Pearl Harbor Sailor from Georgia to be Buried in Arlington National Cemetery

Staff Report

Monday, January 30th, 2023

How many Sailors have been identified from the USS Oklahoma disinterment? 

Prior to the 2015 disinterment, which marked the beginning of Project Oklahoma, 388 service members were unaccounted for. Since then, 355 have been individually identified. 

Who makes identifications, and how? 

Scientists at Defense POW/MIA Accounting Agency (DPAA) labs in Joint Base Pearl Harbor- Hickam, Hawaii, and Offutt Air Force Base, Omaha, Nebraska, identify past-conflict Sailors. Remains are identified using DNA reference samples from USS Oklahoma families; DoD now has more than 361 of required samples to support DNA analysis on Oklahoma remains as well as many medical and dental records from the Oklahoma service members. 

What is the basic identification process? 

The DNA profiling process begins with a sample of an individual’s DNA, typically called a “reference sample.” During Project Oklahoma, The Navy reached out to families via letters and phone calls requesting their participation in the Family Reference Sample Program in efforts to possibly make a positive match, and identify their loved one lost on the USS Oklahoma. 

What is the Navy’s policy concerning family notification? 

It is the policy of the Navy to notify the primary next of kin whenever there is a decision that impacts the remains of their family members. 

What is the Navy’s notification process? 

Once DPAA identifies a Sailor, the Navy Casualty Office makes the official notification to the Person Authorized to Direct Disposition (PADD). Following the notification a Navy Casualty case worker is assigned to the family to coordinate a formal briefing to discuss the identification, their wishes for disposition options. A Casualty Assistance Calls Officer (CACO) and Navy Casualty case worker conduct a Family visit/briefing with the family via various methods (Virtual, telephonically or in-person) and explain all entitlements, processes and assist with the final disposition of the remains. 

How are CACOs assigned? 

CACOs are assigned regionally, according to the location of the PADD.

How does the Navy support the fallen Sailors’ families?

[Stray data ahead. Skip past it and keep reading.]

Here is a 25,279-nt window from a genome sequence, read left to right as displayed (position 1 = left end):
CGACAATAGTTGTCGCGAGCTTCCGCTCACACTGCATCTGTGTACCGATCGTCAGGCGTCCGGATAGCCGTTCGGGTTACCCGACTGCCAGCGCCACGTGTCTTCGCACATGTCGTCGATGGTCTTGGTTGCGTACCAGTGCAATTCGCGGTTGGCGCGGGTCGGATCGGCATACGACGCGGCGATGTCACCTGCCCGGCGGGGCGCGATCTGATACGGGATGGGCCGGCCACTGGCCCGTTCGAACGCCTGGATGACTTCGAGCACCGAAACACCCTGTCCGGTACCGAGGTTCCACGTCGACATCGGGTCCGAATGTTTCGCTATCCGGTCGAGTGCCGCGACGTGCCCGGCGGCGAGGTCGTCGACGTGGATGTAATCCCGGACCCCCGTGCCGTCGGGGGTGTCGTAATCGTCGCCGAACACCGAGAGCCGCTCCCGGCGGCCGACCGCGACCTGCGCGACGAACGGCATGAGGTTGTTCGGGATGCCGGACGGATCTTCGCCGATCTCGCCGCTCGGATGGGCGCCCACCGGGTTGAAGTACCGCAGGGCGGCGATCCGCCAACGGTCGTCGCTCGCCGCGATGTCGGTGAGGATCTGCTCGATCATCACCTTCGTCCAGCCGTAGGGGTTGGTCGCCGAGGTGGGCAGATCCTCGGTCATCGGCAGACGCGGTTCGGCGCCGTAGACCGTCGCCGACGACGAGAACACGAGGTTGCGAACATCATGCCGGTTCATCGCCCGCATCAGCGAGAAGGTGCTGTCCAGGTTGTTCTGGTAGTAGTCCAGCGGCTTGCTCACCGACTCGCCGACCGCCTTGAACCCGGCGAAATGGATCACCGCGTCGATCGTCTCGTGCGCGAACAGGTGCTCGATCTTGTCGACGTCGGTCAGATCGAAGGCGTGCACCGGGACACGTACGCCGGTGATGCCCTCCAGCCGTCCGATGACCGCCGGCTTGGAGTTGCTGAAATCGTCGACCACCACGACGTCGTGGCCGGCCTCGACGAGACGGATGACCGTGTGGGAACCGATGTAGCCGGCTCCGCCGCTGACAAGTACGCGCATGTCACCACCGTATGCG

Following the family visit/briefing, it is the CACO’s responsibility to assist the family with burial coordination. The family is given the choice to either have the Sailor re-interred at NMCP, or choose an alternate location, such as a veterans’, private family site, or Arlington National Cemetery. Navy Mortuary, a branch within Navy Casualty, will coordinate the movement of remains, which typically arrive a couple days prior to the burial. 

What expenses does the Navy pay for? 

The Navy pays for funeral expenses, family travel and lodging for up to three blood family members to the Service member. All funding/entitlements are handled and processed by the Navy Casualty office. Entitlements include casket, remains transportation, funeral home expenses and cemetery expenses. The Navy provides full Funeral honors (rifle salute, burial team and TAPS) details. 

How can media get in touch with family members? 

The Navy respects family wishes in regards to privacy. Each family contacted is asked to fill out a media release form, indicating whether or not media contact is desired. If a positive response is given, the Navy Personnel Command Public Affairs Office will provide the requesting media outlet’s information to the family member designated as the point of contact. Media will not be given family contact information. 

Although it has been almost 80 years since the attack on Pearl Harbor, why do you believe it is important to identify the remains of these fallen heroes who lost their lives? 

Briefing Families, I often hear, “we did not believe he was dead”, “probably he was not onboard the ship”, “maybe one day he would walk through the door”. Being able to recover and identify the remains of Sailors aid in closure for the Families and it is especially important to the Navy to Honor these Sailors who paid the ultimate sacrifice and gave their lives for our Country 

What does it mean to the families to finally have this closure and bring their loved one home? 

Most often the notification and identification briefing is emotional, overwhelming and relieving all at the same time for the Families. Most Families cannot believe their loved ones were recovered after so many years, they prayed or hoped to have closure someday. 

What can you tell me about the recent reinterment of Sailors in Hawaii? 

Dec. 7, 2021: In a ceremony at the National Memorial Cemetery of the Pacific (NMCP), the 33 Sailors who could not be identified by DNA were laid to rest with full military honors. In attendance were families of both unidentified and identified Sailors, as well as Hawaii Governor Ige, USS Oklahoma survivor David Russell, and members of both Navy and DPAA leadership. Presiding over the ceremony was the Honorable Carlos Del Toro, Secretary of the Navy.